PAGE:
Things You'll Need
Replace gas that has been in the unit for six months or more. Run the generator until old gas is used after each use, or add a fuel stabilizer.
Portable generators are used in areas where there are frequent blackouts, or where a power source is not available from the local municipality. Knowing how to properly start your generator during and emergency situation prevents panic when the time comes. It's recommended that you regularly test your generator's starting capabilities so that you're not surprised when the generator is needed. Although most generators will start the same way, look at your owner's manual for the correct process for your unit.
Check the fuel tank for the correct amount of fuel. Leave 1 1/2-inch space from the top of the tank to the fuel line to prevent spills or too much pressure. Check the manufacturer's specification for your machine.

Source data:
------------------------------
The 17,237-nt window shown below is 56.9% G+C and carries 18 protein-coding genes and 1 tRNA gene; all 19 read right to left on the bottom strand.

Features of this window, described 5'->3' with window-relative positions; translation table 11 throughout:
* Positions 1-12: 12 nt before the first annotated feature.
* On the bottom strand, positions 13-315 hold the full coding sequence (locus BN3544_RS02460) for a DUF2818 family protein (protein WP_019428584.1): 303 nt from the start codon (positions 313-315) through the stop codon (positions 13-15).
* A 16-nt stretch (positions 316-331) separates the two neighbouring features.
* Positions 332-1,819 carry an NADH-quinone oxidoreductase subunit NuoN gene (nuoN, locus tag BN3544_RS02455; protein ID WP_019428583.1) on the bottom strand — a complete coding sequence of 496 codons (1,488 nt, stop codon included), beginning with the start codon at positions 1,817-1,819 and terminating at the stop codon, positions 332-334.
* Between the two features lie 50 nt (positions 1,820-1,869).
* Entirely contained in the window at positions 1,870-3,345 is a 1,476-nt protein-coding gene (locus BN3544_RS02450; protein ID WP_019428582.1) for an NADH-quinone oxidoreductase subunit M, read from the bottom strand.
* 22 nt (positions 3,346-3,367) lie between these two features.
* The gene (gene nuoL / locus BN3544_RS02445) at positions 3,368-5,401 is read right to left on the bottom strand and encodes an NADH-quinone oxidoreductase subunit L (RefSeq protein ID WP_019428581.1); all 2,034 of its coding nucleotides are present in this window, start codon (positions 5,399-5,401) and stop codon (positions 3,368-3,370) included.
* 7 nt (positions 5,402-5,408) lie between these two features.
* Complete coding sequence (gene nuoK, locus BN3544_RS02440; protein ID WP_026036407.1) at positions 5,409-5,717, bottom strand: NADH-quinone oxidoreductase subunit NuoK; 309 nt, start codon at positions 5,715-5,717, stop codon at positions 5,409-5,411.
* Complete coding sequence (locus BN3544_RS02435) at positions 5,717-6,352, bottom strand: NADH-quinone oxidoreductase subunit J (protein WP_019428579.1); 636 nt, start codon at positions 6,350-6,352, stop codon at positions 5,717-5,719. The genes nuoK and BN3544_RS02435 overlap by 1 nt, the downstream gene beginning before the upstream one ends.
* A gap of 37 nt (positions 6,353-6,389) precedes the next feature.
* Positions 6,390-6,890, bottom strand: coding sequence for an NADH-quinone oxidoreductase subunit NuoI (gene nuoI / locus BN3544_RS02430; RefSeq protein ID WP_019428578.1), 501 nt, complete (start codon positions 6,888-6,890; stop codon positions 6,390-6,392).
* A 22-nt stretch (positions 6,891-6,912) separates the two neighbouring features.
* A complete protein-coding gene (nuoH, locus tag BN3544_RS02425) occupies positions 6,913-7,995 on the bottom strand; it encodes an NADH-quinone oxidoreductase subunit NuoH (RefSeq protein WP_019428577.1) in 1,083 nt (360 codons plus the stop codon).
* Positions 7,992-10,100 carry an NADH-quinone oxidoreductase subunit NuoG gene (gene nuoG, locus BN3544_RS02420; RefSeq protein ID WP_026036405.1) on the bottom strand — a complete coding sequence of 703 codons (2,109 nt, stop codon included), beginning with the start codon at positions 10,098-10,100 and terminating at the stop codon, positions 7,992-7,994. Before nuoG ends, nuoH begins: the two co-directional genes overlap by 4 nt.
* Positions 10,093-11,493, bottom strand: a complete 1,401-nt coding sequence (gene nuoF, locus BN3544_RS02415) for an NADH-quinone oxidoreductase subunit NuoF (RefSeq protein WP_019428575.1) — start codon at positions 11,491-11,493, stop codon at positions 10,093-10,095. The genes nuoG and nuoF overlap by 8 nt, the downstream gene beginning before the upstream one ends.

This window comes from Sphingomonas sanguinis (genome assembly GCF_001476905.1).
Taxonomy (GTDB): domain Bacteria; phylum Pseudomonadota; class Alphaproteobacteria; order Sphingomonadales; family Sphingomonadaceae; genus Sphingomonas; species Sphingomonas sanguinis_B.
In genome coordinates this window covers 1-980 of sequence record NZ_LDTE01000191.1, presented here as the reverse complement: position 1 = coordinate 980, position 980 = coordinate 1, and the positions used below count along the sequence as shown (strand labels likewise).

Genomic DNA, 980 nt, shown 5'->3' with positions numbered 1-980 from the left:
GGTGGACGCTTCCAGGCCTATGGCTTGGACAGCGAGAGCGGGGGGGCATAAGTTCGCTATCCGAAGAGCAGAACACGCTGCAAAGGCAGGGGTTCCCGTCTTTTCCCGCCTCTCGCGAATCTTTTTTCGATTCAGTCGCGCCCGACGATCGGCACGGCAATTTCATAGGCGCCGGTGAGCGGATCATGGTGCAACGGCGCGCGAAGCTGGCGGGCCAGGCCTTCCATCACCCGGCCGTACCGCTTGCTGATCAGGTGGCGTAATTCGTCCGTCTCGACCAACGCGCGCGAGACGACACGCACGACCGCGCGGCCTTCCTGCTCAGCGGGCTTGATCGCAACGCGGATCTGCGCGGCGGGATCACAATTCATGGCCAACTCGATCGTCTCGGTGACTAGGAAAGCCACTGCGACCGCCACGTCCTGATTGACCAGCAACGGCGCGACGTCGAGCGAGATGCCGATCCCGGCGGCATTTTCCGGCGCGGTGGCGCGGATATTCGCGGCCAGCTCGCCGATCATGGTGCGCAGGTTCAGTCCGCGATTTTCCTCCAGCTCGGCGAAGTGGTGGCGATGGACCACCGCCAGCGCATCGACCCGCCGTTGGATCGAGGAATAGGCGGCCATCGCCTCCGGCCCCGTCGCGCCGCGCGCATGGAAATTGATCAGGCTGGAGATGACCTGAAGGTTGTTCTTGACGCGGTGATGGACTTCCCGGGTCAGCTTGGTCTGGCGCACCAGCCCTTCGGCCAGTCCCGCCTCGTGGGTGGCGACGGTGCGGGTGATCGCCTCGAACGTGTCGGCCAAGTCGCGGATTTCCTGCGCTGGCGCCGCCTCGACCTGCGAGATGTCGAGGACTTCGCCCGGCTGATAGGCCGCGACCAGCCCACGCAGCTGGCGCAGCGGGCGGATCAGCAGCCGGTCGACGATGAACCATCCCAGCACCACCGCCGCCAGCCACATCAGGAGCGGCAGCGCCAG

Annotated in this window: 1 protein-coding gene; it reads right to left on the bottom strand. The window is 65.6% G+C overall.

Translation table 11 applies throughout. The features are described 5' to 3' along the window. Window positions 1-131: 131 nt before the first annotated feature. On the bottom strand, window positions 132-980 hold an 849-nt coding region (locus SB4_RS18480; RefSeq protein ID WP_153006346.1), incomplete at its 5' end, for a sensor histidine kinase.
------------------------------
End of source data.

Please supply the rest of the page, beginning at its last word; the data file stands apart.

Lift out the oil cap and dipstick and wipe away the old oil. Dip the cap in again so the cap is all the way on, and pull it out again. The oil level will be clear on the dip stick. Fill the oil level so that you can touch the oil with your finger if your machine doesn't have a dipstick.
Roll the generator to a well ventilated area, with the exhaust pipe leading away from the home. This prevents carbon monoxide poisoning. Keep the exhaust away from windows and doors.
Turn the fuel valve to the "On" position, which is usually in a vertical position.
Pull the choke to the "On" position. Pull it all the way out.
Press the control switch to the "On" position to turn on the generator, if it's an electric start, or pull the cord to start it. Push the choke in once the generator has started.
Cleveland Van Cecil
Cleveland Van Cecil is a freelancer writer specializing in technology. He has been a freelance writer since 2008 and has published extensively online, writing articles on subjects as diverse as boat motors and hydroponic gardening. Van Cecil has a Bachelor of Arts in liberal arts from Baldwin-Wallace College.